‘Grotesque abridgment of human rights’ at Catalan Trial, says Nobel Peace laureate
Winner of the 1997 prize Jody Williams insists that this is a political conflict and accuses Spanish police of lying on the stand
Jody Williams, 1997 Nobel Peace Prize laureate, sees a “grotesque abridgment of human rights” at the Catalan Trial in Madrid. Specifically, she said that by jailing the pro-independence leaders, the Spanish judiciary is “already implying they are guilty.”
This is “the message they’re sending to all people in all of Spain,” she said, adding that what is being communicated is akin to “we’re gunna make sure they don’t go anywhere, and we’re gunna get ‘em.”
This is not the only violation that Williams saw in following the Catalan Trial, now on day 28. “In addition to abridging the right of referendum,” she said, “they’re abridging freedom of expression, freedom of assembly, freedom of peaceful protest.”
“In addition to abridging the right of referendum, they’re abridging freedom of expression, freedom of assembly, freedom of peaceful protest,”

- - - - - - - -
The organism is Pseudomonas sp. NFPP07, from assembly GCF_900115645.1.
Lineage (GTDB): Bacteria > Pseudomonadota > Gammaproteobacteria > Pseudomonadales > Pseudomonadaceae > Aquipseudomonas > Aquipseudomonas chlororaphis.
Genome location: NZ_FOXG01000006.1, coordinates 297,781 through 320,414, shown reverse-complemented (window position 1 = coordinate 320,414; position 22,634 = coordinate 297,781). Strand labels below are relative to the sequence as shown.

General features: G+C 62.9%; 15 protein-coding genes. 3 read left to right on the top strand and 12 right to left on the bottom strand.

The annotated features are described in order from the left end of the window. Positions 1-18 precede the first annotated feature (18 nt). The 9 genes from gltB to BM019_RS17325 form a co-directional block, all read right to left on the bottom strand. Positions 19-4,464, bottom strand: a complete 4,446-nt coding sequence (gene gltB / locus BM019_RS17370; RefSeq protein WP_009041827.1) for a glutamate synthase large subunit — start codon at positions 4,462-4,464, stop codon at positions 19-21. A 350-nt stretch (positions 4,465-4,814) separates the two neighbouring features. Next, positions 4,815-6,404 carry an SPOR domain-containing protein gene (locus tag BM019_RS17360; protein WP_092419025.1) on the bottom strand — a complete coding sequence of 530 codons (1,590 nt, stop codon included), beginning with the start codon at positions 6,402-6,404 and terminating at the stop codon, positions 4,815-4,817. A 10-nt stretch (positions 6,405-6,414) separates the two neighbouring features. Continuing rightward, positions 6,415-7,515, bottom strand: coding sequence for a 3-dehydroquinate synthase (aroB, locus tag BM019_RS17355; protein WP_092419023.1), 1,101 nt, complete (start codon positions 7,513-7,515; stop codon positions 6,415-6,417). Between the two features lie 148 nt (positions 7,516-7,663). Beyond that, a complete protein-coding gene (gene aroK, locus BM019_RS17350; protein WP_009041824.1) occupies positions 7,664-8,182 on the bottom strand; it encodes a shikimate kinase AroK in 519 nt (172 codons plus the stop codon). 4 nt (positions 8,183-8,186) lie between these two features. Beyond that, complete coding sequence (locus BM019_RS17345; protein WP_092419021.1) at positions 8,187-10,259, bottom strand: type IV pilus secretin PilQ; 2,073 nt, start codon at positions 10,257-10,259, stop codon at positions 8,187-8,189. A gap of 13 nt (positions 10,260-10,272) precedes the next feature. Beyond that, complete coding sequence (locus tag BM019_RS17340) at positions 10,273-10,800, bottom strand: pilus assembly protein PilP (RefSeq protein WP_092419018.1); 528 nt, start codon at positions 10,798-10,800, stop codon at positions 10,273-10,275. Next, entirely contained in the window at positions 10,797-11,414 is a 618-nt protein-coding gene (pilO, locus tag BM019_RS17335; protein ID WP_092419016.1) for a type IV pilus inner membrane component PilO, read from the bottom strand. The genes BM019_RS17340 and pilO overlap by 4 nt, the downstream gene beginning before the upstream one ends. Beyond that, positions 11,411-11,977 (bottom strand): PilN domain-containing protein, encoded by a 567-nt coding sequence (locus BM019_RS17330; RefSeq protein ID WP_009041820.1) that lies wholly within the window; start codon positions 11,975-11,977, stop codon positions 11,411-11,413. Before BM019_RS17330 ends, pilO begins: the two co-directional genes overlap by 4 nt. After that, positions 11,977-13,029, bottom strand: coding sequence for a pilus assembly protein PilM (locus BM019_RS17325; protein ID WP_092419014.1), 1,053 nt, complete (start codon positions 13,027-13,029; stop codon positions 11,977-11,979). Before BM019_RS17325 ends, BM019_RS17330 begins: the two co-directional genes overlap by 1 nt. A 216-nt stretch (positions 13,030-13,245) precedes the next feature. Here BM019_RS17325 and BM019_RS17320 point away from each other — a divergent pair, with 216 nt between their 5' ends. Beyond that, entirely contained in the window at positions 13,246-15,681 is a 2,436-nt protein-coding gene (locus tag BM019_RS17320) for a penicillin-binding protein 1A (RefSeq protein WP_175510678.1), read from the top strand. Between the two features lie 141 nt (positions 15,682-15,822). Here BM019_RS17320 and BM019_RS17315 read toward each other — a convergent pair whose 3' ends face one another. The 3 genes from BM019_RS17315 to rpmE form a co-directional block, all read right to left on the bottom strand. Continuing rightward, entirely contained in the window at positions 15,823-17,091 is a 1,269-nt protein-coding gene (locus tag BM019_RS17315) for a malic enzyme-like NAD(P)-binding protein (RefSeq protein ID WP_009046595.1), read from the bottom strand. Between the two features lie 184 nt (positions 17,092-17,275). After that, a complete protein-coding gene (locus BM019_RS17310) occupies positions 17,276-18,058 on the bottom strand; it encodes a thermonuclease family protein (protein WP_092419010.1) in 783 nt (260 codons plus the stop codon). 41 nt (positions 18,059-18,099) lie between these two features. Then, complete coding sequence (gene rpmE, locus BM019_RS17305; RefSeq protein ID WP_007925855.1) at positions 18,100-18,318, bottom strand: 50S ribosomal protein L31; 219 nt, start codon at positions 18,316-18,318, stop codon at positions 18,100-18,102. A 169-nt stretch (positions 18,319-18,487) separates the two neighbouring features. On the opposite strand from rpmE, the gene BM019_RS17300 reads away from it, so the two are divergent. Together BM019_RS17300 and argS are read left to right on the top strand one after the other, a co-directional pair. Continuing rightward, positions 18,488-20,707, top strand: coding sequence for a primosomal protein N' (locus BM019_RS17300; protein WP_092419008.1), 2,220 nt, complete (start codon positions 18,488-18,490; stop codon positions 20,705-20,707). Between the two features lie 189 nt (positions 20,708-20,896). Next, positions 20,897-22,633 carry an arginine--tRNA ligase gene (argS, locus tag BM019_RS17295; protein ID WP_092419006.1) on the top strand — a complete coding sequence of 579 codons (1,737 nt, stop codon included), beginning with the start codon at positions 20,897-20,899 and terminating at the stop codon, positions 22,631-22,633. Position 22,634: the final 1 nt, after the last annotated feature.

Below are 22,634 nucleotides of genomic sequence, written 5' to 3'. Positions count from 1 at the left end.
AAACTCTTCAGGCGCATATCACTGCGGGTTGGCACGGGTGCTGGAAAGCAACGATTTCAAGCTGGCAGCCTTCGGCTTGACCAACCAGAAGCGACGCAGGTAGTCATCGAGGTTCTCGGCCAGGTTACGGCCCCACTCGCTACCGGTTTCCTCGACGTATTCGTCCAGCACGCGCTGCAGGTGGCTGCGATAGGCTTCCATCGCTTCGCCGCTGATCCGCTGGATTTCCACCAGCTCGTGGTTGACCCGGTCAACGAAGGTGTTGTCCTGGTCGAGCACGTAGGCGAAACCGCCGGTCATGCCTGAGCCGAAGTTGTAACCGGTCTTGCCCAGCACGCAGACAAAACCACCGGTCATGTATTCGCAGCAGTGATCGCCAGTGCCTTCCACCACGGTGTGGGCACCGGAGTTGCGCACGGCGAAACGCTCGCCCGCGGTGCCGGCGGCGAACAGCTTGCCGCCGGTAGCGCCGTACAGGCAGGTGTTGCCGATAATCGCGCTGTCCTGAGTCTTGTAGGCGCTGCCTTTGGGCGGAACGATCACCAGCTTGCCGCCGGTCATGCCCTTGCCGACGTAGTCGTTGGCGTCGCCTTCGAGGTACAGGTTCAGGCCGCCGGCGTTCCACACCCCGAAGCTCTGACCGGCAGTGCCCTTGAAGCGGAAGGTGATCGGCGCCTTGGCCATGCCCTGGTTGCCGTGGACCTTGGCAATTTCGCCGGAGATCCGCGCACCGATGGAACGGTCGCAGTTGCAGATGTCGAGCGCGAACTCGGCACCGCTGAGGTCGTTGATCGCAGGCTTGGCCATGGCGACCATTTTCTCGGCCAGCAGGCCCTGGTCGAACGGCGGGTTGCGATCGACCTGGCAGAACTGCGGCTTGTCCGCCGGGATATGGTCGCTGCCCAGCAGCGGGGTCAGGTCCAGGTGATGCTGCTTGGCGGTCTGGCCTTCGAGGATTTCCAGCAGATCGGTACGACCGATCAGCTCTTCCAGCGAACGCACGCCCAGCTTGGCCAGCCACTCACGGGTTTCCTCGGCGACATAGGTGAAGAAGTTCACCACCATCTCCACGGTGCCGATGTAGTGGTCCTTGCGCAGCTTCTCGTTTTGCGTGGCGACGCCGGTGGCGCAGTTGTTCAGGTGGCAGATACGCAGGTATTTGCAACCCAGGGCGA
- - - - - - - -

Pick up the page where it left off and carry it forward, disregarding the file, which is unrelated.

Jody Williams · Nobel Peace Prize laureate
Williams also specified that “that is dangerous to every single person living in this country,” adding that it also has a “ripple effect” throughout the world, something of which she stressed the importance. “I think that Spain thinks that it’s under the radar, and people don’t really care,” she expressed, emphatically adding “but people care.”
Williams additionally accused Spanish police officers who’ve testified to violence on referendum day from voters as “lying,” and criticized that the Supreme Court does not allow the defense to show videos in response.
“I’m here,” said Williams, “because I think the most important thing for a government to do is to promote and support its peoples’ human rights.” However, she said, what she’s seeing is that “Spain’s unity is more important than the truth.”
Williams was awarded the 1997 Nobel Peace Prize for her fight against anti-personnel landmines and fight for human rights. She's the president of the Nobel Women's Initiative group, and signed the manifesto 'Let Catalans Vote.' She was requested as a witness for jailed activist Jordi Cuixart but the Supreme Court rejected this, another reason, she said, why she wanted to see the trial.
Insisting that the conflict in Catalonia is of a political nature, she argued that the issue should, therefore, be solved outside the Supreme Court. “This is not justice,” she said, “it seems like a farce.”